Lynn Doyle:
Let’s talk about those two things individually. Let’s start with necessity. As you said, the economy has impacted so many different people, and Leslie is fortunate that she’s done this as a career choice and a life choice. But if you’ve had an experience where you’ve lost your job, you’ve been forced into early retirement, or you hate your job and you want to do something else, what’s the first thing you suggest people do?

Ford R. Myers:
The first thing to do is to really get a little bit introspective. Think about yourself. Who are you, really? What works for you? It’s almost like doing a personal inventory of your own skills, strengths, interests and passions. Get a plan together. Work with a coach, or not. You can even do this on your own or with a friend. Try to develop a plan that you can use going forward. The worst thing to do is to just go about this in a haphazard, willy-nilly fashion. You need to sit down, think it through and develop a full plan.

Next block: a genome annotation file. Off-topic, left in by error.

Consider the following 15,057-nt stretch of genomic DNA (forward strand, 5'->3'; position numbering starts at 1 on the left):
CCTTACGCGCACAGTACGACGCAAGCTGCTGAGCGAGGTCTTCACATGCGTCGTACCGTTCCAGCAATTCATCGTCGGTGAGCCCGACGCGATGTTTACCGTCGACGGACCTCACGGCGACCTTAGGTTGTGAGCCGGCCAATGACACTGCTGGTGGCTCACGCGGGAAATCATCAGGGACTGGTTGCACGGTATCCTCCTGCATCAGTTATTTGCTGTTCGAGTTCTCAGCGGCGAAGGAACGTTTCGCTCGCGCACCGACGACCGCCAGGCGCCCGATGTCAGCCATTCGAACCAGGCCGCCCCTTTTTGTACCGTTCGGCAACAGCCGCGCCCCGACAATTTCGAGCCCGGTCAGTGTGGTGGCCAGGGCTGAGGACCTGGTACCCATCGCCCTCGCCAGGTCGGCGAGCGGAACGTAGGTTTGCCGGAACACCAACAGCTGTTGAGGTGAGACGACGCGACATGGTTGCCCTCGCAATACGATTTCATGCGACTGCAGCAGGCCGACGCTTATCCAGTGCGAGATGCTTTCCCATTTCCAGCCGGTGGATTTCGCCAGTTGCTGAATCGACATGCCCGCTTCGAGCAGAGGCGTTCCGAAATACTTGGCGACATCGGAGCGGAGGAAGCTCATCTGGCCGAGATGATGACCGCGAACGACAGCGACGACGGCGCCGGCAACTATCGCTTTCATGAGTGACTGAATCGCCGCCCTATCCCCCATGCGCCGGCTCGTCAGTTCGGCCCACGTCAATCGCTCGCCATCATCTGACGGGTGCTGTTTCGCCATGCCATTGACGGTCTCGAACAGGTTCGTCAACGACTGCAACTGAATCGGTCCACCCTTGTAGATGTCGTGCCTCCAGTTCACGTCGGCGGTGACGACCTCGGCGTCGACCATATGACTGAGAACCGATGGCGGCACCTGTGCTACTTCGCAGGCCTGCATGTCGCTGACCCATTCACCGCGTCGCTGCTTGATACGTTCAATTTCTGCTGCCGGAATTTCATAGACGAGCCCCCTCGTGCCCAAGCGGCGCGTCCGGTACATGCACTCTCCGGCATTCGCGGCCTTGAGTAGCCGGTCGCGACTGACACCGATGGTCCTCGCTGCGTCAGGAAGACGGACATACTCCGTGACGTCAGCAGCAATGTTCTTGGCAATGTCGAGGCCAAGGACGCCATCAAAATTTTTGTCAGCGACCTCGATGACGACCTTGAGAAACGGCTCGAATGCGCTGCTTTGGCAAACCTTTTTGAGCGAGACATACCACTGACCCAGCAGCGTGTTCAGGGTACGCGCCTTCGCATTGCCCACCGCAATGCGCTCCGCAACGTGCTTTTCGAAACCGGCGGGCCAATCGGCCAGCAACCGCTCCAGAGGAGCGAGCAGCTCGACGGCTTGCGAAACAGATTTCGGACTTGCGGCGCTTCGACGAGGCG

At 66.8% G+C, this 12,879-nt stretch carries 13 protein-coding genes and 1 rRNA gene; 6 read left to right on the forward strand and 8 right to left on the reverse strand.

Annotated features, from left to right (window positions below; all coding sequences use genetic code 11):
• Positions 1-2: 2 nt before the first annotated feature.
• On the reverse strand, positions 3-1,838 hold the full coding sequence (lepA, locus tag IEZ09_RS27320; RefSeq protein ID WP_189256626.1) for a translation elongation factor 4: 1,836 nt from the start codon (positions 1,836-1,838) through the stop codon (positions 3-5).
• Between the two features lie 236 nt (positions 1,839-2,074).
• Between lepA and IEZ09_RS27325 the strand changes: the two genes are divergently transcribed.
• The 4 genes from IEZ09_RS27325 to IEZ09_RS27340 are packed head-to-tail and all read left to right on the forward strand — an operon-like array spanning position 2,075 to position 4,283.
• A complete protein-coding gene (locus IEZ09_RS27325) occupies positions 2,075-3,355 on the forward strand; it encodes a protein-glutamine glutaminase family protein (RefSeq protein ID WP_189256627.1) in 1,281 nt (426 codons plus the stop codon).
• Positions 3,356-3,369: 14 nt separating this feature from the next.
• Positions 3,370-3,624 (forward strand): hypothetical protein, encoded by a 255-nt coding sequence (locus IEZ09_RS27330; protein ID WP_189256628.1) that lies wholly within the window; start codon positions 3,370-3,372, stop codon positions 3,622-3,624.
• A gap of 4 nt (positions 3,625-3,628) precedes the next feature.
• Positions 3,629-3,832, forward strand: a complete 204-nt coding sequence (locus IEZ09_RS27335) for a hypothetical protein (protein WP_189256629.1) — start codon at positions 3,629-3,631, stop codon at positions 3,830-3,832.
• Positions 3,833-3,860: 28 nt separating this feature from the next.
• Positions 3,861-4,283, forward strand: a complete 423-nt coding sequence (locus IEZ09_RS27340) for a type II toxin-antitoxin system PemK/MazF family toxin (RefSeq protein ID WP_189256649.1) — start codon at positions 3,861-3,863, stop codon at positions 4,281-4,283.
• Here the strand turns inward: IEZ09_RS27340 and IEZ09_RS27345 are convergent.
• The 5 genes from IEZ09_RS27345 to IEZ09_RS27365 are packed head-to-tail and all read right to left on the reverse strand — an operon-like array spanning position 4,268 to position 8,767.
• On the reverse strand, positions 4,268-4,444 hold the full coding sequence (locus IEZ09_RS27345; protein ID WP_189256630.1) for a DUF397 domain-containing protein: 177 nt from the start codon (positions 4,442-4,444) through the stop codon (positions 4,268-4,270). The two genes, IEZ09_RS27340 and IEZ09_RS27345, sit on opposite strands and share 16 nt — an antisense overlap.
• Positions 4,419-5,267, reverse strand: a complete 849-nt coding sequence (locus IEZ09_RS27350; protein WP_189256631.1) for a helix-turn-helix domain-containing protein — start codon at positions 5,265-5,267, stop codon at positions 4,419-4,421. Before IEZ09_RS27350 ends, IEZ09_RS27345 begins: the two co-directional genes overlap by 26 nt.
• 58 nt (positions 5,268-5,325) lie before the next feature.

Lynn Doyle:
So, it’s like anything else. You need a plan!

Ford R. Myers:
Yes. But what’s unfortunate is that sometimes people will lose their job on a Thursday, and by Friday they’ve already sent-out 500 resumes, and don’t even know what they’re looking for. They’re not really clear about their path.

Lynn Doyle:
When they’ve lost a job or they’ve changed their career, do they use that opportunity to maybe pursue something they always wanted to do? Or do they feel compelled to get right back into what they know, what’s familiar and comfortable?

Ford R. Myers: